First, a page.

This charger, which is produced in China and licensed to Project EV in the UK, is also known as the ATESS or Growatt, which can make things confusing.
But if you’re looking for a cut-price budget option, this is your knight in solid if unspectacular armour.
You can use the app to start and stop it charging remotely, check how much it’s charged, and organise charging schedules to use the cheapest energy – the basics, to put it simply.
It also comes with an extra two-year parts warranty, on top of the industry standard three-year warranty.
Are there drawbacks? Of course – but they may not bother you.
Firstly, it’s the second-largest machine on this list, at 13,200 cm³. That’s around half the size of the Andersen A2, but it’s still big.
With Project EV’s previous model, the EVA-07S-S, you needed to buy an integrated earth rod called Pro Earth for an extra £84 – but this new model comes with Pro Earth as standard.
If you have a solar array and are willing to pay a bit more, this model can use surplus solar power to power your vehicle.
However, its solar abilities aren’t well-known, and we’d recommend choosing a charger with a record of performing this function to a high level, like the Zappi or EO Mini Pro 2.
If you’re after an inexpensive product and you have the space to house this husky machine, the EVA-07S-SE could be the charger for you.
Rolec WallPod (£1,179)
This model is decent value for money, despite its unusually steep price for Rolec products, with smart capabilities that you won’t find in other top chargers.
By using the highly rated ev.energy app, you can start and stop the charger from anywhere in the world, organise charging schedules, and integrate your machine with your electricity tariff to make sure it uses your energy when it’s cheapest.
Rolec’s machine isn’t particularly attractive – it comes across as a slightly futuristic petrol pump, if anything, and it’s on the chunky side at 9,300 cm³ – but it’s a solid product.
Rolec sells directly to electrical wholesalers, meaning you can’t buy a home charger directly from the company – so make sure you choose an approved installer.
EO Mini Pro 2 (£945)
This chargepoint is very small – just 17.5 cm by 12.5 cm by 12.5 cm, giving it a total size of 2,700 cm³.
EO says it’s the smallest smart charger in the world, though it appears to have been overtaken by the Wallbox Pulsar Plus.
Nevertheless, its size makes it easy to hide in plain sight, though among the four colours it comes in is the extremely bright EO blue, so you can show it off if you want.
Its subtle nature is complemented by the fact that it’s one of an increasing number of electric vehicle (EV) chargers that don’t need an earth rod.
And thankfully, unlike the original EO Mini Pro, this model can be linked to EO’s own app.
The EO Smart Home app allows you to choose when you want your vehicle to power up – a feature which effectively allows you to lock your machine, as it won’t dispense charge at any other time.
If you have solar panels, you won’t have as many options as with the Zappi charger, but you can still use the app to make sure you’re using solar energy to charge your car.
However, it does still require an earth rod – an unusual drawback at a point where most chargers have in-built earthing technology.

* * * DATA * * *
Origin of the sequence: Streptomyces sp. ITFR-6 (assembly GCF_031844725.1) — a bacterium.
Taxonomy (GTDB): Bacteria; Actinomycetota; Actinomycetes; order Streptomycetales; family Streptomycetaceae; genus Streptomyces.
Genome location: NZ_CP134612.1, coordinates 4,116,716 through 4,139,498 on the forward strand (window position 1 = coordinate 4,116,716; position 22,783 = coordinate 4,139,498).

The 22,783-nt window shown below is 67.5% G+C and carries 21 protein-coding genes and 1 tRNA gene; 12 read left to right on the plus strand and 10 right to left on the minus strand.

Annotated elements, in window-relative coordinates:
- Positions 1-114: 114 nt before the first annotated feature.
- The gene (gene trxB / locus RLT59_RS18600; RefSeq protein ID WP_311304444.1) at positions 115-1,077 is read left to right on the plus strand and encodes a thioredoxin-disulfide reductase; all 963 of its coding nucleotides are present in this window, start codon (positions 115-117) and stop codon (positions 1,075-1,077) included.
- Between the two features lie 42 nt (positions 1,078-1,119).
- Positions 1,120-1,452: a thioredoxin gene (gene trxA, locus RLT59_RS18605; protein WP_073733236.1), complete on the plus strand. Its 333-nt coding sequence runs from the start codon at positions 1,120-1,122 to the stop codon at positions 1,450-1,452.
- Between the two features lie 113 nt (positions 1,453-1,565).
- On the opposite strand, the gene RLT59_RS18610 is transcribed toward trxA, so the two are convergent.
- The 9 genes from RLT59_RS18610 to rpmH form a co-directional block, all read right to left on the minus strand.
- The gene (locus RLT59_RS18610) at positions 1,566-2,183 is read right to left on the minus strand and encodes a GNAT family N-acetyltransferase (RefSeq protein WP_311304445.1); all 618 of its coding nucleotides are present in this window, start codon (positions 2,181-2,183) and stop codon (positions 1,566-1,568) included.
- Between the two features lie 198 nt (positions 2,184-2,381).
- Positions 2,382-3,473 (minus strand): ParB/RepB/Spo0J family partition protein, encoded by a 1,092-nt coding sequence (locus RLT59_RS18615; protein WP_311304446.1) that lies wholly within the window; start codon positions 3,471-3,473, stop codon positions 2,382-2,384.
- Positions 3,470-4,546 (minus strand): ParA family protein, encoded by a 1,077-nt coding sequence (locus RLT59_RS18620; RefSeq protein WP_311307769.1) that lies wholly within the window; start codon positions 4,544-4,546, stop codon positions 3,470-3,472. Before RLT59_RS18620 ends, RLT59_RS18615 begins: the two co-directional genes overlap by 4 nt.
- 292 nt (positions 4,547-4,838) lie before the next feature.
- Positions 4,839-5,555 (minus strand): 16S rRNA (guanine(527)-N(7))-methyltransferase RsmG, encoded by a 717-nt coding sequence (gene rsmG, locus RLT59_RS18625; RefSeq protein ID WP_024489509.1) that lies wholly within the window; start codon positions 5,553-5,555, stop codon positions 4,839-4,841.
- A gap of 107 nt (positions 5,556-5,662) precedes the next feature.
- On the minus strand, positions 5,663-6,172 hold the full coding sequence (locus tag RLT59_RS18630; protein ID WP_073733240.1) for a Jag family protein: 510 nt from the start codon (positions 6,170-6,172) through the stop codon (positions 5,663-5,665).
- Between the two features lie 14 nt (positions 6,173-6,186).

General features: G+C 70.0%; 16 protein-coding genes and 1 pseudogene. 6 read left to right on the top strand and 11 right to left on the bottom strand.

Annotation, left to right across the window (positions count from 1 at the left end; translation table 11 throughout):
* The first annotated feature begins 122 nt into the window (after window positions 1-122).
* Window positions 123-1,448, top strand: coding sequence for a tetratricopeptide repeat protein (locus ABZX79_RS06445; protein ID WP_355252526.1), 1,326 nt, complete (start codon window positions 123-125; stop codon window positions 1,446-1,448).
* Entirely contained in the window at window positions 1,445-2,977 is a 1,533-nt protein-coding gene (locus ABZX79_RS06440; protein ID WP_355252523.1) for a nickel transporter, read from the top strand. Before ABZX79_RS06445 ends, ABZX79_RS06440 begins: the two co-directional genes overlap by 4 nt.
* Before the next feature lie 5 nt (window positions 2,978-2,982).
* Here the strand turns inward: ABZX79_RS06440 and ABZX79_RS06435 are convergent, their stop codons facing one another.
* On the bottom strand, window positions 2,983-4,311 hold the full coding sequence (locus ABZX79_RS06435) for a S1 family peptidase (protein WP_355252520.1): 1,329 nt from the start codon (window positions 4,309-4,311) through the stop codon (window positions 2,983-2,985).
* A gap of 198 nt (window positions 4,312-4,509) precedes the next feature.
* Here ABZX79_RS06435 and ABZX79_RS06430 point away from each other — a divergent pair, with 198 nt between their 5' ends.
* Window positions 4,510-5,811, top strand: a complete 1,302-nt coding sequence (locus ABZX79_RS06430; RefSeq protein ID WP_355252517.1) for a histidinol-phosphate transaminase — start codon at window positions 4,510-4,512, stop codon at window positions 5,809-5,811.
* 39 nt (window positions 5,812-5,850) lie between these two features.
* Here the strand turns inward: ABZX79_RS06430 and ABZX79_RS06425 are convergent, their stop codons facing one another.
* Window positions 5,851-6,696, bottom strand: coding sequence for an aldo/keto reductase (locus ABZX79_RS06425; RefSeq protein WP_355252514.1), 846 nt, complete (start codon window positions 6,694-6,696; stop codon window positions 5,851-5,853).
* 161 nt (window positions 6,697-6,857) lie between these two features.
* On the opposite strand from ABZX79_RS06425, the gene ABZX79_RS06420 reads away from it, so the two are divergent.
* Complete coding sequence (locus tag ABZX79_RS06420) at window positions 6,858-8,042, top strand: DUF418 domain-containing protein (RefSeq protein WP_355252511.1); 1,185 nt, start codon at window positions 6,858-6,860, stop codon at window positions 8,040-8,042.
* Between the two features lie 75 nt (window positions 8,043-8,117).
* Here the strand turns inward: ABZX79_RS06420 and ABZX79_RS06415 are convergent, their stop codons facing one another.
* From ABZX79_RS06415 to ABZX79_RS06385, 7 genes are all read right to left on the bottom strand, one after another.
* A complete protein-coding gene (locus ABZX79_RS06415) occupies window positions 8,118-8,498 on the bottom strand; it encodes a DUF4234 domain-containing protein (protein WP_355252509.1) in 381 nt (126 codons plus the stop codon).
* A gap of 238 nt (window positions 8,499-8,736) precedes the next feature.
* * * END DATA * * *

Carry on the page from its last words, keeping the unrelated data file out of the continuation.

EVBox Elvi (£960)
The Elvi is simple to use, so if you’re an electric vehicle beginner – and you can afford it – this is one of your best bets, though you will need an earth rod to use it.
The EVBox Connect app is good though – you can use it to charge your car, or simply plug in, and your vehicle will automatically start charging.
You can use the app to balance your car’s charging patterns with the rest of your home’s energy usage.
It can also work using 3G, which isn’t super-modern, but does give it a back-up option if your wifi network goes down.
Its modular design also makes it easy to alter so it can charge new cars, making it future-proof and meaning it could be useful past its standard three-year warranty.
You can also contribute to the fight against climate change by getting an Elvi. EVBox – which has sold 100,000 chargers in 55 countries – pledged in 2019 to plant a tree for every new charger it installs, to add to the 15,000 it planted in 2018.
Pod Point Solo 3 for Home (£949)
Pod Point has been manufacturing chargers for more than a decade, which means it was a pioneer in the burgeoning EV industry.
The company is also one of the biggest in the UK, and owns 13.1% of public chargepoints.
Its Solo 3 has some useful features, like auto power balancing, which alters your charging speed to ensure your home isn’t overloaded.
It also receives software updates if you connect it to wifi, which means it’ll get better and better over time – and if there’s an issue with the machine, a support team can fix it remotely.
You won’t need to purchase a separate earth rod for the charger, which is another plus point. It’ll reduce the installation price, and means you won’t need to get a rod driven into the ground outside your home.
The machine also pairs with the Pod Point App, but this app isn’t as highly rated as most others on the App Store or Google Play – and for good reason.
It allows you to monitor your home charging sessions, but it’s clearly been built with public chargepoints in mind, which isn’t what you want after buying a shiny new home charger.
The charger is decent, and it comes from a company you can trust – but it’s not the best around.
By now, you should know everything you need to about the best and most cost-effective home chargers on the market.
A couple of tips before you go: the Institution of Engineering & Technology’s 2019 regulations oblige companies to provide a separate earthing rod where this capability isn’t built-in, so don’t let your installer leave without grounding your charger.
It’s also the industry standard to get a three-year warranty for your charger, so make sure your supplier follows suit.
Getting a home charger could save you thousands over the lifetime of your electric car – and even more when vehicle-to-grid chargers become widely available.
If you want to join the growing number of Brits getting home charging stations, pop your details in this quote tool to hear from our expert installers, and find out how much it would cost you.
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Josh JackmanLead Writer@josh_jackman
Josh has written about eco-friendly home improvements and climate change for the past three years. His work has featured on the front page of the Financial Times; he’s been interviewed by BBC One’s Rip-Off Britain; and he was the resident expert in BT’s smart home tech initiative.